Keith R. Johnston, Donna L. Goodwin and Jennifer Leo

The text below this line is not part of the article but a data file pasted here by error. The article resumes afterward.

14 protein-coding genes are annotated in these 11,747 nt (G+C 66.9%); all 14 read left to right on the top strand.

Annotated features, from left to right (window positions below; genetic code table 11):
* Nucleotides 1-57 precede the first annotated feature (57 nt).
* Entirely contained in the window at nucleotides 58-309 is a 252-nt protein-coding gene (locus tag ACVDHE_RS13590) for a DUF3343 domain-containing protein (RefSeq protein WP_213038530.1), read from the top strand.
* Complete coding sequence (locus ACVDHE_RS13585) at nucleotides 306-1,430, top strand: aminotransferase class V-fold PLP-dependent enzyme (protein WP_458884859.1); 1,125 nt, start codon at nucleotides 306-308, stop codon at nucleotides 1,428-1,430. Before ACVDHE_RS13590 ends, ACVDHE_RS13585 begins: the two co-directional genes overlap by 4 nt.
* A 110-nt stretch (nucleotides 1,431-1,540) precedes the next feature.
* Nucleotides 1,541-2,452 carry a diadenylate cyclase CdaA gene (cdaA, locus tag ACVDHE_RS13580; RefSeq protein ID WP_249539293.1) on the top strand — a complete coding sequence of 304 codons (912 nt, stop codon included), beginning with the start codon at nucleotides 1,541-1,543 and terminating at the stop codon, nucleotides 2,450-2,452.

Dignity, as an essential quality of being human, has been overlooked in exercise contexts. The aim of this interpretative phenomenological study was to understand the meaning of dignity and its importance to exercise participation. The experiences of 21 adults (11 women and 10 men) from 19 to 65 yr of age who experience disability, who attended a specialized community exercise facility, were gathered using the methods of focus-group and one-on-one interviews, visual images, and field notes. The thematic analysis revealed 4 themes: the comfort of feeling welcome, perceptions of otherness, negotiating public spaces, and lost autonomy. Dignity was subjectively understood and nurtured through the respect of others. Indignities occurred when enacted social and cultural norms brought dignity to consciousness through humiliation or removal of autonomy. The specialized exercise environment promoted self-worth and positive self-beliefs through shared life experiences and a norm of respect.